Low hums and pre-fade listens

There was an interesting moment the other evening when Hull band Low Hummer were on BBC 6 music doing a live session and their second song started off sounding really weird. They’re a pretty exciting indie band, but this sounded more esoteric than the band’s usual style I’d heard previously.

It sounded like there were two drummers, and the song utilised off-kilter rhythms, sounding incredibly complex. The duelling drummers fought for syncopation and the vocals soon settled over one rhythm, with the other continuing underneath. It took a moment to get into, but actually sounded really cool. After a while it settled into one beat, and as I listened I presumed that the other beat would re-emerge and the song would whirl wildly between the two.

But as it turned out, that’s not what was happening at all.

As the DJ Marc Riley explained, they’d messed up a bit, and while the band played their track live to air, another song had been playing out underneath. Oops.

This brought back memories of doing live radio with John. Not the mistake! Just the nature of producing live radio itself. I was always terrified of running the desk, though I often get tactile flashbacks which make me kind of just want my own little desk of faders and knobs to play with while playing some music.

On the desk we were using – and I presume this is a standard – the usual practice was to only have one fader up at a time. You might speak over a ‘bed’, or you could have a track playing and announce over it, so you might fade your mic up and down over the track (and conversely the music down a little to make room). But for standard intro-track-chat-intro-track-repeat radio, you normally only want one source playing out live.

Anyway, because 6 music – and a certain subset of its shows and listeners – are rather nerdy, it was felt necessary to explain exactly what had gone wrong, and to give Low Hummer another chance to play their song again without interruption.

Marc Riley explained that, when they have bands in playing live session tracks, the producers line up a ‘blank’ cart with the metadata for that song, so that the track name etc appears on all the playout software – from the BBC’s internal systems right down to the displays on digital radios.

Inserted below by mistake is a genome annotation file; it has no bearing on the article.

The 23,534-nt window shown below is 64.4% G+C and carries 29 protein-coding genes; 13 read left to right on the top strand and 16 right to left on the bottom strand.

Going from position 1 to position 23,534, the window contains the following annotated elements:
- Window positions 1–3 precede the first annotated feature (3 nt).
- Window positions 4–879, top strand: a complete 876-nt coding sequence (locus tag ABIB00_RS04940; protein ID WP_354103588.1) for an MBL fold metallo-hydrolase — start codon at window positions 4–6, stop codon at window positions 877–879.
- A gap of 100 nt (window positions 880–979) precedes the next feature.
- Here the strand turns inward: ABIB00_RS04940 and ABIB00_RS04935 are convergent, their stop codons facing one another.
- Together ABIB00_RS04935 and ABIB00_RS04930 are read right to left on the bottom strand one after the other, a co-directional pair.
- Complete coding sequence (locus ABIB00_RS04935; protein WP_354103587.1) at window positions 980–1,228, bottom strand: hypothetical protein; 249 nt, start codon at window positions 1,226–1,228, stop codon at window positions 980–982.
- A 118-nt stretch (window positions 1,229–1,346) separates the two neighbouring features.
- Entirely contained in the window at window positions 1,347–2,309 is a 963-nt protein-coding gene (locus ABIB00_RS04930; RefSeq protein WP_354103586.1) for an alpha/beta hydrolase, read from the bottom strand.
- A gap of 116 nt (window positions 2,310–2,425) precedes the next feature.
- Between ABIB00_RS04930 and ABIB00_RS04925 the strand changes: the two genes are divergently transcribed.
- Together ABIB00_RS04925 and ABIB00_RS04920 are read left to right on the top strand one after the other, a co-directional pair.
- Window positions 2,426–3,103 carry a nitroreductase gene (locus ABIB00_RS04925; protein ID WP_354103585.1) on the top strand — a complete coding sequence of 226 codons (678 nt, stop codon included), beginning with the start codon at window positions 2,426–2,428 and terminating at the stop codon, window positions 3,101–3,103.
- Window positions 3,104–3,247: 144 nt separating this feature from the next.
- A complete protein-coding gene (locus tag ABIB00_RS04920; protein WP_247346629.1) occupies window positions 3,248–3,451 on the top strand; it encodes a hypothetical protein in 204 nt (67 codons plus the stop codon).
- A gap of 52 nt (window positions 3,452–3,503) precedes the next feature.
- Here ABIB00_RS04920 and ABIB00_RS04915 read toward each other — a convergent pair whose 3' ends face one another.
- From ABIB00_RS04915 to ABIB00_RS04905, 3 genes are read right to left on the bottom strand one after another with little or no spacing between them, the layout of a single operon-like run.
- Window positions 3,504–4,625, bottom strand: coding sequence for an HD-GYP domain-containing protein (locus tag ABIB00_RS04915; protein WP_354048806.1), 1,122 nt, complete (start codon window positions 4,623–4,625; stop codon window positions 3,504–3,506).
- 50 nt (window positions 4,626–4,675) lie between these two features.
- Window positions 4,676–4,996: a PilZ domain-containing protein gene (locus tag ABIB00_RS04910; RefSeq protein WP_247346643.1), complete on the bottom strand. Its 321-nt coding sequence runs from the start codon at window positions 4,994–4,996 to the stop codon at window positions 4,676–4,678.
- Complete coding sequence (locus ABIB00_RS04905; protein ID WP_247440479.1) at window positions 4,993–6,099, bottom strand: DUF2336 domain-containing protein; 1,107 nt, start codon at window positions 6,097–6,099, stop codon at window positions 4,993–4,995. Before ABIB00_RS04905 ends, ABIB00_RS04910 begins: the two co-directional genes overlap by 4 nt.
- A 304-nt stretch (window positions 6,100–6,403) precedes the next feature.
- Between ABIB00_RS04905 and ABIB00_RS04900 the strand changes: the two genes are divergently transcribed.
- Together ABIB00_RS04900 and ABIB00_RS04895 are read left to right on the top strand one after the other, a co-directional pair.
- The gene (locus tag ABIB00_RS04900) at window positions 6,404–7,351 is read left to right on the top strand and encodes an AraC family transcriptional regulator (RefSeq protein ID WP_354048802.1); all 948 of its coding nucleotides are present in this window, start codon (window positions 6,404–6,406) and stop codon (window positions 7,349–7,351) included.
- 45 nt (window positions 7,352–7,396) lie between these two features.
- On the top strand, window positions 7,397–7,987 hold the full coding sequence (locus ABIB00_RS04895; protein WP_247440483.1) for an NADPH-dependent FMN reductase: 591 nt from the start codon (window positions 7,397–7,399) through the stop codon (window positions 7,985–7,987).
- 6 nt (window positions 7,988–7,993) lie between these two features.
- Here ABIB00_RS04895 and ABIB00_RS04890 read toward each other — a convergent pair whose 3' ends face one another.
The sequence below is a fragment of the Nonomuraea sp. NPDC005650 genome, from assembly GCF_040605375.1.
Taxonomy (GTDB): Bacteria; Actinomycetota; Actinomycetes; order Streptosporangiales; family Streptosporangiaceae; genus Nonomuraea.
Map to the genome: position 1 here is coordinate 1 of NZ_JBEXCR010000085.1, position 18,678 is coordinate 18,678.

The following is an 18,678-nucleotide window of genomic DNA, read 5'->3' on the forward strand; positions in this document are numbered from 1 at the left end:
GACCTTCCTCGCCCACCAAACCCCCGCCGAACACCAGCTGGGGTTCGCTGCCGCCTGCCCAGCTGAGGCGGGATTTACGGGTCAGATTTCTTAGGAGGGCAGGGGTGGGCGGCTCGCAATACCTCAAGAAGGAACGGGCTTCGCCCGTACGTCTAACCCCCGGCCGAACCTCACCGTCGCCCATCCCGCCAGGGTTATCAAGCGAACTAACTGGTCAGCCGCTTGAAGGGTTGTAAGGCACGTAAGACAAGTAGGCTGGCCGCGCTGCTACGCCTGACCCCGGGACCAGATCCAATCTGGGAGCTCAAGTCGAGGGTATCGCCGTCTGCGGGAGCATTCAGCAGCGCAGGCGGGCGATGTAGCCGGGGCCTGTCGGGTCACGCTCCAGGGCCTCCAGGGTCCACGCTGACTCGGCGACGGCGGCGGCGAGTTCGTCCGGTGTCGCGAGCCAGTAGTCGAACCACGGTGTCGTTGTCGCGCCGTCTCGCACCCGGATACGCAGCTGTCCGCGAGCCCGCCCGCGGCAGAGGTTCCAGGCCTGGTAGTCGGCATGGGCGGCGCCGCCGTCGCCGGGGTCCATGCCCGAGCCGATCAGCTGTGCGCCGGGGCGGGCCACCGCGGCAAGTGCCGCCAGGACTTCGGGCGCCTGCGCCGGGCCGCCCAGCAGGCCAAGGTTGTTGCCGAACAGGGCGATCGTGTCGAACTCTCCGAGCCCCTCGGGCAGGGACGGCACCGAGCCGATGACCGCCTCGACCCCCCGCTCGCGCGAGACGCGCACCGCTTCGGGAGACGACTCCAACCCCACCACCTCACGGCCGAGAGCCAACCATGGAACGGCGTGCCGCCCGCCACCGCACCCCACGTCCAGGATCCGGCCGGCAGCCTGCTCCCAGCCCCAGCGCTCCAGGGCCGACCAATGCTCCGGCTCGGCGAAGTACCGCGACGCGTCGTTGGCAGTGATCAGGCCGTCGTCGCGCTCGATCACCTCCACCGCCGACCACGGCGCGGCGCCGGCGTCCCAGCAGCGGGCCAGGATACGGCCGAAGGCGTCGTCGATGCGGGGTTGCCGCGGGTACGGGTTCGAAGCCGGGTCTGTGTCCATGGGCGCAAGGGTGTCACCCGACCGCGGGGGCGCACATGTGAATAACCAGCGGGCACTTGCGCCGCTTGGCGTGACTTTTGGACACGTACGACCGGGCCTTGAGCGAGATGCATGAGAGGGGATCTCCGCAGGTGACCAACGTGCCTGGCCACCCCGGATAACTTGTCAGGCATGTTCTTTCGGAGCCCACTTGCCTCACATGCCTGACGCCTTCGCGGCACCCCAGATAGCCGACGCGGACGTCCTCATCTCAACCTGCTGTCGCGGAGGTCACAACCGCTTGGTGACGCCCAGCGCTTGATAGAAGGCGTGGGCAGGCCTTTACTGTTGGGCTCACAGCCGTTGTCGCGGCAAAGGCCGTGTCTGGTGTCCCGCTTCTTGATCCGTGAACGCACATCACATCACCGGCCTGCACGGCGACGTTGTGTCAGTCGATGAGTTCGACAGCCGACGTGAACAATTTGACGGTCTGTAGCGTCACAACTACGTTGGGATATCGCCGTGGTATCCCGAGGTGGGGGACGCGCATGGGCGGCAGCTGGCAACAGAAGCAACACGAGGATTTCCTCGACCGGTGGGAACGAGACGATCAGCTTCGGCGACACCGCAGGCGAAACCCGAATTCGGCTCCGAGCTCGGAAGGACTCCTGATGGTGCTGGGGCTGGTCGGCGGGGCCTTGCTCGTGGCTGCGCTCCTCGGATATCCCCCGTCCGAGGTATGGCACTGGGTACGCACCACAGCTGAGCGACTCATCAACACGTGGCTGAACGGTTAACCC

(I recall doing something similar where I’d play an album on iTunes, muted, whilst listening to it on vinyl or MiniDisc, so that the metadata would be scrobbled to my last.fm account.)

Unfortunately, in this case, the ‘blank’ metadata cart wasn’t blank – and so the audio on that cart played out at the same time as the live session. I enjoyed the explanation and I could totally see how easily it could happen.

I have one memory of this happening to John and I – briefly playing one track ‘underneath’ another by accident. I think what happened for us was accidental misuse of the PFL or pre-fade listen function.

From memory, PFL allows the DJ to preview a track over the studio monitors without interrupting the live output – the song plays with the fader down, because moving the fader anywhere off the bottom makes that track live, playing it out on the main feed.

I vaguely remember that what must have happened is that the fader for that track was just a hair above the bottom, so was basically silent, but actually live. Despite this, we didn’t actually make that many technical mistakes live on air – though I think this was as much the limited scope for making any mistakes as a good deal of luck. But then I wasn’t the one driving the board most of the time!

Anyway, that 6 music show is available to listen back to here: https://www.bbc.co.uk/sounds/play/m0018xq4 – and Low Hummer sounded great. I’d heard a single or two of theirs recently, and was pleased to catch this session.